Sanjay K. Jha, TT, New Delhi, March 14: Prime Minister Narendra Modi's stunning feat of leading his party across the 300-mark in Uttar Pradesh has triggered speculation about the RSS-BJP taking hegemonic control over the country although political scientists have rejected this possibility.
Only a centrist force that respects India's pluralism, they say, can occupy that position.
While some academics and politicians believe Modi's phenomenal rise is a transient phenomenon, caused primarily by the failures of the so-called secular parties, as of now they don't have any concrete answer about the nature of the resistance that could emerge in the near future.
Most of them are, however, worried about Modi's scant regard for constitutionalism despite the people's overwhelming support.
"The Congress had its origin in the freedom struggle and Jawaharlal Nehru built the party on the values of equality and justice. People of all classes, castes and religions found space in the Congress," political scientist Manorajan Mohanty told The Telegraph. "But the BJP's rise has a different trajectory, its victories have come from a different kind of mobilisation."
Mohanty said Modi might win the 2019 general election too. "But even the recent victory in Uttar Pradesh is all about sops, tactics and communal mobilisation," the professor added.
"They also have unprecedented corporate backing. But they are creating a fragmented society. They are exploiting divisions in the society. Hence, different kinds of opposition will develop against their policies in different states. They don't have a representative character and they can't reflect national consensus unless they change their philosophy."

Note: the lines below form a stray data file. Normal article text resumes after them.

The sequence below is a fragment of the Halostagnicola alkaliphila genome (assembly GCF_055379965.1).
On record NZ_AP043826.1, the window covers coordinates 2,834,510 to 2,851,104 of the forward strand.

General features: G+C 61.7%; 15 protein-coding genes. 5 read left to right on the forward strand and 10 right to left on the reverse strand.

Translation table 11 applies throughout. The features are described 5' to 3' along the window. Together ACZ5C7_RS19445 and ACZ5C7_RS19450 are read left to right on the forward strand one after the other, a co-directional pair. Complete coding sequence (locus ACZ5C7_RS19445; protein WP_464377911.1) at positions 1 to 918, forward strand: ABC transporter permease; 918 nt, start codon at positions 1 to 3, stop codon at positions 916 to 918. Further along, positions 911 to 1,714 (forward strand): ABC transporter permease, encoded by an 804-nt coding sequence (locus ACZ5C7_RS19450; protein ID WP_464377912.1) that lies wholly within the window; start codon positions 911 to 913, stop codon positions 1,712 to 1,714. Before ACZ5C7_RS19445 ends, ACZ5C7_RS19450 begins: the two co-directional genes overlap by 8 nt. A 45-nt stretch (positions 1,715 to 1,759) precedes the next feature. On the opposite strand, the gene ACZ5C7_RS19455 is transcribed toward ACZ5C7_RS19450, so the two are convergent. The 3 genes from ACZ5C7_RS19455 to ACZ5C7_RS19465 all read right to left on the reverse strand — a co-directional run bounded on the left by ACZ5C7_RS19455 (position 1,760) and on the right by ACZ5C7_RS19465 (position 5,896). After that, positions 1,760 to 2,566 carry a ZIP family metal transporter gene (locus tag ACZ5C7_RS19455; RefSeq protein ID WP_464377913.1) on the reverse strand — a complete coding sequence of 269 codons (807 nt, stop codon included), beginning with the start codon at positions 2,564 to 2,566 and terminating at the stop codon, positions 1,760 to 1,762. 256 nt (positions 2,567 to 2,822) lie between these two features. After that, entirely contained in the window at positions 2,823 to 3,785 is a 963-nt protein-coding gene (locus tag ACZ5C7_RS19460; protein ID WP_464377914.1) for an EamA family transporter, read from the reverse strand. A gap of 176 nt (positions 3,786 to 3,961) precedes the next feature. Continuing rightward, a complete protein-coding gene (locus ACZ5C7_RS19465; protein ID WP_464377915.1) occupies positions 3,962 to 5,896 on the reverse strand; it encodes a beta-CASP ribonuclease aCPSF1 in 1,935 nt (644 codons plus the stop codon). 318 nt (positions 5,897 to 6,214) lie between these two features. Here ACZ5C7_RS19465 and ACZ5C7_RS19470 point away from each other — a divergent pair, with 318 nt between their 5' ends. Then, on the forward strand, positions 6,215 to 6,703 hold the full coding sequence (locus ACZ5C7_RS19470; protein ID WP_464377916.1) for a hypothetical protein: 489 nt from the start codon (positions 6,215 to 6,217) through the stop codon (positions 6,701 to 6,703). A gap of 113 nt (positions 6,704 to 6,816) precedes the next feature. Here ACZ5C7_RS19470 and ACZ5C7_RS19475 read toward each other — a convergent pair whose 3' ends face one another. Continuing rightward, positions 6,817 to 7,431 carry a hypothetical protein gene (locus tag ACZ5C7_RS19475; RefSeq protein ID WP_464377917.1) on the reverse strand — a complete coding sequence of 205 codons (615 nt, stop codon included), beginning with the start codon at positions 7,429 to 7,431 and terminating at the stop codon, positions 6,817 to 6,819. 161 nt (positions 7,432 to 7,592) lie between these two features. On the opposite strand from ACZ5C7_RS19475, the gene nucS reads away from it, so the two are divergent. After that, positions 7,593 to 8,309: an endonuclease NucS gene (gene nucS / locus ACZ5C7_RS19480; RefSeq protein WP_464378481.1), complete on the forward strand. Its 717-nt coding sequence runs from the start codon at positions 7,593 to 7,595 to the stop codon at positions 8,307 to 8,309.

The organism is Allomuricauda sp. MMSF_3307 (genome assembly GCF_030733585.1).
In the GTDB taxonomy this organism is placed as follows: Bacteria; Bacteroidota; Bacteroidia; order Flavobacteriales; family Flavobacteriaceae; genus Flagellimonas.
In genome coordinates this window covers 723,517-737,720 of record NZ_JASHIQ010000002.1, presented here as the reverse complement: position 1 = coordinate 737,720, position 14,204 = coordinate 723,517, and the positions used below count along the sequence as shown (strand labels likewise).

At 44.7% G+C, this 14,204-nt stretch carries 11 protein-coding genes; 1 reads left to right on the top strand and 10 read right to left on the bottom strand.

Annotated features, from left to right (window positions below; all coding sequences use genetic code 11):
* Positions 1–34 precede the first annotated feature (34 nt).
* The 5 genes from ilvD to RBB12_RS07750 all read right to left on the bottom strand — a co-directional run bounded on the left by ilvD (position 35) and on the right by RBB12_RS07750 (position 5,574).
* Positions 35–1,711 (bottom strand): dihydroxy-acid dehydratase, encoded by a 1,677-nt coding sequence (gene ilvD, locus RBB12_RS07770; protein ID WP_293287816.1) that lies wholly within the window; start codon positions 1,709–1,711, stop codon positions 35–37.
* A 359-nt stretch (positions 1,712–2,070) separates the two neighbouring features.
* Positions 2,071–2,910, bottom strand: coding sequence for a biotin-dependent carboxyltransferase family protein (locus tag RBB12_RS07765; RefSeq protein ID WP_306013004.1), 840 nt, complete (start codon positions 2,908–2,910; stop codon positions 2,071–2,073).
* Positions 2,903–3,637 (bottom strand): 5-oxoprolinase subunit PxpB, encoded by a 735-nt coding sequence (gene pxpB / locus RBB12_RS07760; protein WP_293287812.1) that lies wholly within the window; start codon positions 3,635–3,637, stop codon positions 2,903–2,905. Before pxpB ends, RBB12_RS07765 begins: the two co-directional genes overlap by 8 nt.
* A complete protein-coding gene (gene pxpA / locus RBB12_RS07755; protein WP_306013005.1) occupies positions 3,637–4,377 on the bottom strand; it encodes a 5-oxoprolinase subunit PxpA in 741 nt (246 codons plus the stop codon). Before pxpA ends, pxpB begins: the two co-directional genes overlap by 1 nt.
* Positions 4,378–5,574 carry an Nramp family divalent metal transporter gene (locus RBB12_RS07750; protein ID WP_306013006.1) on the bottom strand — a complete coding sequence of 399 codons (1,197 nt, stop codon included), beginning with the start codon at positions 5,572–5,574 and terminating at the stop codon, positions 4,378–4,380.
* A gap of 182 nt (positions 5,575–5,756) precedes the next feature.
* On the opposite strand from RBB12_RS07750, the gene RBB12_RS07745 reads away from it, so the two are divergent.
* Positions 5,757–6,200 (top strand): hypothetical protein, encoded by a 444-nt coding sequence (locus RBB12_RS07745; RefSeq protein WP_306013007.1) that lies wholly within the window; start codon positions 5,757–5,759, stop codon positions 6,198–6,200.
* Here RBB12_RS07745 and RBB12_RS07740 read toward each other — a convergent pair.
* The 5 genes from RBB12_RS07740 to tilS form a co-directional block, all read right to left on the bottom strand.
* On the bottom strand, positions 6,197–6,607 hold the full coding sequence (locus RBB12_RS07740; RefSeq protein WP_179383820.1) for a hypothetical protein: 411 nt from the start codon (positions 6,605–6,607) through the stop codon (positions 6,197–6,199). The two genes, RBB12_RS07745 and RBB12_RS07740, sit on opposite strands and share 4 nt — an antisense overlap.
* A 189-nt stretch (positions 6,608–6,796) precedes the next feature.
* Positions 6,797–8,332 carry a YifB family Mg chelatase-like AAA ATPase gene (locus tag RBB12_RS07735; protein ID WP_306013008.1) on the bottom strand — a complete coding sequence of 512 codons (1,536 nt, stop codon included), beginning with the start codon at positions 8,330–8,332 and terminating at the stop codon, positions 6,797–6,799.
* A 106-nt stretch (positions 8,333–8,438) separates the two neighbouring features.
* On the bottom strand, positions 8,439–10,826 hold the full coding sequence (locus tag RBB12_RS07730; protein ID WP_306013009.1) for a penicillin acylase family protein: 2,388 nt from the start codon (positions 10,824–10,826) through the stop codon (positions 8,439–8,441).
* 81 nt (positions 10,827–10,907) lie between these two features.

Manindra Nath Thakur of the Centre for Political Studies, JNU, echoed similar sentiments. "The BJP can become like the Congress only when it becomes a platform for everybody. The BJP is not an all-inclusive party. It does identity politics; is using even the nation as an identity. It is trying to expand its base but not by taking a centrist position. It is negotiating with smaller identities in different states to expand its base without realising that Hindutva philosophy can't be a substitute for Indian nationalism."
Asked what the counter-narrative to the majoritarian Hindutva consolidation could be, Thakur said: "That's a big challenge and there are no easy answers. But I have some posers. Can you fight identity politics without understanding identities? Secular parties will have to take into cognisance the existence of religion. There can't be a partisan approach in governance; governments have to deliver universal justice."
Thakur was probably hinting at the discourse about minority appeasement and other such biases. The BJP exploited the perception in Uttar Pradesh that people can't get justice at police stations against Yadavs and Muslims.
It is also true that Muslims have suffered discrimination in terror-related cases, but administrative biases somehow became the dominant aspect of public discourse.
"The kabristan-smashan (graveyard-cremation ground) discourse symbolised that discrimination," Thakur said. "Governments have to be strictly non-partisan."